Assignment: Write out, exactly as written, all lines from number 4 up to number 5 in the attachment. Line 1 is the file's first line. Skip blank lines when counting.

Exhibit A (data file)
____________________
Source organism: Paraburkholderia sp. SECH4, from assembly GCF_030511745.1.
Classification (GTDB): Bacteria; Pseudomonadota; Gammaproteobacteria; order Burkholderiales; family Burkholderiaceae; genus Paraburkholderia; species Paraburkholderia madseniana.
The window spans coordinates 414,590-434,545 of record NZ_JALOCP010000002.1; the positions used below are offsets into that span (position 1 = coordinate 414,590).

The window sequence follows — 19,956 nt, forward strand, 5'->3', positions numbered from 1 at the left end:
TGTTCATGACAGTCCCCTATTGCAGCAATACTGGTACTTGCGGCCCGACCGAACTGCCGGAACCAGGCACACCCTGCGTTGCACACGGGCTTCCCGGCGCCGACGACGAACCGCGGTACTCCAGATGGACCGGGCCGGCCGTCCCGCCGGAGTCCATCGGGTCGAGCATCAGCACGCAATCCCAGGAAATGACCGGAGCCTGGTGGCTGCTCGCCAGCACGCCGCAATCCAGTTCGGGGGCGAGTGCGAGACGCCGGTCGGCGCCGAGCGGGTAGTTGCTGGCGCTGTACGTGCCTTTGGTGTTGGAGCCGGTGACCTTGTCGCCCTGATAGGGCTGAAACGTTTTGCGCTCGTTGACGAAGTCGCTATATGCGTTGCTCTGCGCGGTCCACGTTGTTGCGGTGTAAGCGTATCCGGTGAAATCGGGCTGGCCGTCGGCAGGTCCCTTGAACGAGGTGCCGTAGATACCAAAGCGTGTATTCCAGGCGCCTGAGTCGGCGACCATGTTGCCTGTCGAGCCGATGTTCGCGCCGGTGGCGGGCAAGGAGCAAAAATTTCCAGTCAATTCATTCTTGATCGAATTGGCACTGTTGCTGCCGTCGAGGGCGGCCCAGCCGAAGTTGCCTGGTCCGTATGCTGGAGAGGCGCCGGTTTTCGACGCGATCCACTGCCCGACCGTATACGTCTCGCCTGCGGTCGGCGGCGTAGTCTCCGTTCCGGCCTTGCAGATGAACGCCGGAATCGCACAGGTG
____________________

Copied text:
The window sequence follows — 19,956 nt, forward strand, 5'->3', positions numbered from 1 at the left end:
TGTTCATGACAGTCCCCTATTGCAGCAATACTGGTACTTGCGGCCCGACCGAACTGCCGGAACCAGGCACACCCTGCGTTGCACACGGGCTTCCCGGCGCCGACGACGAACCGCGGTACTCCAGATGGACCGGGCCGGCCGTCCCGCCGGAGTCCATCGGGTCGAGCATCAGCACGCAATCCCAGGAAATGACCGGAGCCTGGTGGCTGCTCGCCAGCACGCCGCAATCCAGTTCGGGGGCGAGTGCGAGACGCCGGTCGGCGCCGAGCGGGTAGTTGCTGGCGCTGTACGTGCCTTTGGTGTTGGAGCCGGTGACCTTGTCGCCCTGATAGGGCTGAAACGTTTTGCGCTCGTTGACGAAGTCGCTATATGCGTTGCTCTGCGCGGTCCACGTTGTTGCGGTGTAAGCGTATCCGGTGAAATCGGGCTGGCCGTCGGCAGGTCCCTTGAACGAGGTGCCGTAGATACCAAAGCGTGTATTCCAGGCGCCTGAGTCGGCGACCATGTTGCCTGTCGAGCCGATGTTCGCGCCGGTGGCGGGCAAGGAGCAAAAATTTCCAGTCAATTCATTCTTGATCGAATTGGCACTGTTGCTGCCGTCGAGGGCGGCCCAGCCGAAGTTGCCTGGTCCGTATGCTGGAGAGGCGCCGGTTTTCGACGCGATCCACTGCCCGACCGTATACGTCTCGCCTGCGGTCGGCGGCGTAGTCTCCGTTCCGGCCTTGCAGATGAACGCCGGAATCGCACAGGTG